Graduate Thesis Or Dissertation


Strategies for Altering Energy Flux in Thalassiosira pseudonana Elucidated by Transcriptomics Public Deposited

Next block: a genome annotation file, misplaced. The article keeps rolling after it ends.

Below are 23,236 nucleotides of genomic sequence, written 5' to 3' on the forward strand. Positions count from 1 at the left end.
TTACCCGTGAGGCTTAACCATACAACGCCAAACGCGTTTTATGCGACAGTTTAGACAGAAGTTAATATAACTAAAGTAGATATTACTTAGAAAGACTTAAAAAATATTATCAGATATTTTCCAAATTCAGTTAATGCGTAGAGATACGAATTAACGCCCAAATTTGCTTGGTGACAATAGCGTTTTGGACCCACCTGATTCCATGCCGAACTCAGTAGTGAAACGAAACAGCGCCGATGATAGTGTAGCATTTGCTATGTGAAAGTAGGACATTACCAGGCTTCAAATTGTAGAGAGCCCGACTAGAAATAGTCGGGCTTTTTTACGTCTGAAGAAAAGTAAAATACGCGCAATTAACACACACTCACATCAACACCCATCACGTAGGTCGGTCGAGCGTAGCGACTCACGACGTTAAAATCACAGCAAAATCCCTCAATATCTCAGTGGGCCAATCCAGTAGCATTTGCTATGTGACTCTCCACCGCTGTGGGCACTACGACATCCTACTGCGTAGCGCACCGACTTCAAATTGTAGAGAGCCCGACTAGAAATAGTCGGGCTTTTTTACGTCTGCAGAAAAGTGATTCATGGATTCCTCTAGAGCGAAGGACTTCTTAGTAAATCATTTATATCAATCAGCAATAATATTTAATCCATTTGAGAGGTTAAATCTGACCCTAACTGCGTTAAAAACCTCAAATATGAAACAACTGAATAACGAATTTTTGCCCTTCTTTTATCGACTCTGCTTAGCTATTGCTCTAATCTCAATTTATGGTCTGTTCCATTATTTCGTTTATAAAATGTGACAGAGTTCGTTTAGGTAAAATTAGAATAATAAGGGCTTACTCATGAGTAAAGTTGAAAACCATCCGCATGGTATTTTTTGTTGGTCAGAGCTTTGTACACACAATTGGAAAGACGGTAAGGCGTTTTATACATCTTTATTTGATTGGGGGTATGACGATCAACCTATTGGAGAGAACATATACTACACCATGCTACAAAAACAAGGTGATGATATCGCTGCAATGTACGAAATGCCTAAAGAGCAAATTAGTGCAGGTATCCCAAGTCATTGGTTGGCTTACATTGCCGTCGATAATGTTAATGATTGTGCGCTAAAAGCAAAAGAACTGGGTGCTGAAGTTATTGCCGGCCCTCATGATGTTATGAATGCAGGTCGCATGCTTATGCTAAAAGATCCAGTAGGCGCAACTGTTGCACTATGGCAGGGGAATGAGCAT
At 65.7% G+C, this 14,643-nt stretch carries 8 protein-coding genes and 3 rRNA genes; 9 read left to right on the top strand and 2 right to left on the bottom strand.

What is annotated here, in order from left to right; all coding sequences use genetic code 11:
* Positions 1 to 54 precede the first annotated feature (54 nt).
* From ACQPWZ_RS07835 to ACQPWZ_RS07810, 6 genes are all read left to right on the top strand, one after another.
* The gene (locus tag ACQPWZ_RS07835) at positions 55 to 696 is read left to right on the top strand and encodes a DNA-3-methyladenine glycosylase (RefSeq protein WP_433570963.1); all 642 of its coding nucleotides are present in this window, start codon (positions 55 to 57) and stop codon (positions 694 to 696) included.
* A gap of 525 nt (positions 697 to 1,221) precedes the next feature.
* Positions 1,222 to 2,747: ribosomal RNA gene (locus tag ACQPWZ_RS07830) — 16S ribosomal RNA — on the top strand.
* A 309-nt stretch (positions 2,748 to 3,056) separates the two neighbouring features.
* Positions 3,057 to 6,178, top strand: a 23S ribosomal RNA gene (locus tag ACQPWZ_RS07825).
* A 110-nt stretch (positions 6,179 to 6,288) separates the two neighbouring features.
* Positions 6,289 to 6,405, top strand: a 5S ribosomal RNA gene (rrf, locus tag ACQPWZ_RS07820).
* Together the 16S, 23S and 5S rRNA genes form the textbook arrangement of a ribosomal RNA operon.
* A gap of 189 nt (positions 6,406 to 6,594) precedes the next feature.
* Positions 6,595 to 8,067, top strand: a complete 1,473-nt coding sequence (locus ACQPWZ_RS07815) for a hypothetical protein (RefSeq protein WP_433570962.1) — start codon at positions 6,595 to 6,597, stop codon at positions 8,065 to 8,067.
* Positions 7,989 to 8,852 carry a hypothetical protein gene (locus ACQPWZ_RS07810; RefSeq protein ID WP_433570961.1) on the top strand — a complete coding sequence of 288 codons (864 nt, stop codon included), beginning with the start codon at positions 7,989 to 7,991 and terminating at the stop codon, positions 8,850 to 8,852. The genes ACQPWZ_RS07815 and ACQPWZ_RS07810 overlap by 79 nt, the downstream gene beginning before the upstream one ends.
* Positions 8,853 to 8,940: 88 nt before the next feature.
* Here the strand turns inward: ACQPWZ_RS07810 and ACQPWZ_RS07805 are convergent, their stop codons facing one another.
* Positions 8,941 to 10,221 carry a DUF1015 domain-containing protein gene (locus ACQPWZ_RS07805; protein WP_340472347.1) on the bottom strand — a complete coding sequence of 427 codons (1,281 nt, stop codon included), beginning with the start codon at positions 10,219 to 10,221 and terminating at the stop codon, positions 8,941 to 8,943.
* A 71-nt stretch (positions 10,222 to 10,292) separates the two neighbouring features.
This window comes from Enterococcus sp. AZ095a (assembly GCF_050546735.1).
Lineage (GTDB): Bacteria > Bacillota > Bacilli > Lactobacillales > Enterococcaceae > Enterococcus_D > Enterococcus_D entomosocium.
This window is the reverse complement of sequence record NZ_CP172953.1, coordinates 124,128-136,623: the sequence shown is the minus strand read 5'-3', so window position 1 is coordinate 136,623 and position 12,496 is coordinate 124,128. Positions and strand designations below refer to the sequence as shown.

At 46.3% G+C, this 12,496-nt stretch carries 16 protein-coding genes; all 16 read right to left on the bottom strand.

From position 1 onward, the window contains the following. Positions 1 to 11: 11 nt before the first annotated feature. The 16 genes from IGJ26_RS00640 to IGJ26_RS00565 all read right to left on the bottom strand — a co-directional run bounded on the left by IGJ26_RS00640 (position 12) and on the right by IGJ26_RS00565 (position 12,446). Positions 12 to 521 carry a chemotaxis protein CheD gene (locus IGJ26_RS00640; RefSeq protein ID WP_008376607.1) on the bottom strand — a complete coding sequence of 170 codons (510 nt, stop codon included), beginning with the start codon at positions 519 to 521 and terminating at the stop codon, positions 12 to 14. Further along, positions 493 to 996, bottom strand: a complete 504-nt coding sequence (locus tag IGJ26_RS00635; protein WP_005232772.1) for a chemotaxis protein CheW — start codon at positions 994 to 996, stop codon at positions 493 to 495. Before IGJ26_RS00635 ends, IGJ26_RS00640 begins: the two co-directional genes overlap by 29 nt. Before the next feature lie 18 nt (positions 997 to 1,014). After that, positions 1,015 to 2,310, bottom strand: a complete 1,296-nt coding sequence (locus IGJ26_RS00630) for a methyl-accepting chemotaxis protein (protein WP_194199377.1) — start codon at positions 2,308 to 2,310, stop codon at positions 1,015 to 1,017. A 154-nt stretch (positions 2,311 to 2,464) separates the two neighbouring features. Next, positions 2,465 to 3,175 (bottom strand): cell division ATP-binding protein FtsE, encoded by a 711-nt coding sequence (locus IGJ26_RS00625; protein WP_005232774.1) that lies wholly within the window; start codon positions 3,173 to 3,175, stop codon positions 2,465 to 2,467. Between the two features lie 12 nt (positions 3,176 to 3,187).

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  • Diatoms play a major role in ocean biogeochemical cycles and are important tools in bioengineering for natural products and nanotechnology. Diatoms and other algae growing at varying resource-limited growth rates allocate carbon to different metabolic pathways to optimize growth; however, the molecular mechanisms controlling these pathway gating strategies are not well understood. We used RNA-Seq to investigate how the model diatom Thalassiosira pseudonana balances photosynthetic energy flux in cells grown in continuous culture under slow and fast light-limited growth rates. We explored fold-change thresholds for differential expression in cells grown under low light (5 µE) with a steady-state growth rate of 0.20 d-1 and cells grown under high light (200 µE) with a steady-state growth rate of 1.54 d-1. Under the conservative threshold (|fold change| > 4, p < 0.05), only approximately 5% of genes were differentially expressed between low and high light conditions. Under the less conservative threshold (|fold change| > 2, p < 0.05), approximately 25% of genes were differentially expressed. Under both thresholds, the majority of differentially expressed genes were not annotated in the KEGG database, highlighting the need for further efforts in functional annotation of diatom genomes. Several genes involved in the TCA and glyoxylate cycles, photorespiratory pathway, and peroxisomal functioning were differentially expressed. Slow-growing cells upregulated genes involved in carbon conservation (i.e., gluconeogenesis and the glyoxylate cycle) and downregulated genes involved in carbon catabolism (i.e., glycolysis). This research identified patterns of gene expression that help explain fundamental differences in metabolic flux in response to growth rate limitation in T. pseudonana. The genes identified in this study are well-conserved across phytoplankton groups, suggesting that they function as master regulators of carbon flux and macromolecular composition in algae. Knowledge of the relationship between growth rate and expression of master regulatory genes may allow for rapid assessment of phytoplankton growth rate in situ, a major goal of oceanographers interested in measuring primary production. This knowledge will also facilitate prediction of cellular responses to a changing climate and increase the feasibility of manipulating metabolic flux for bioengineering and production of important natural products.
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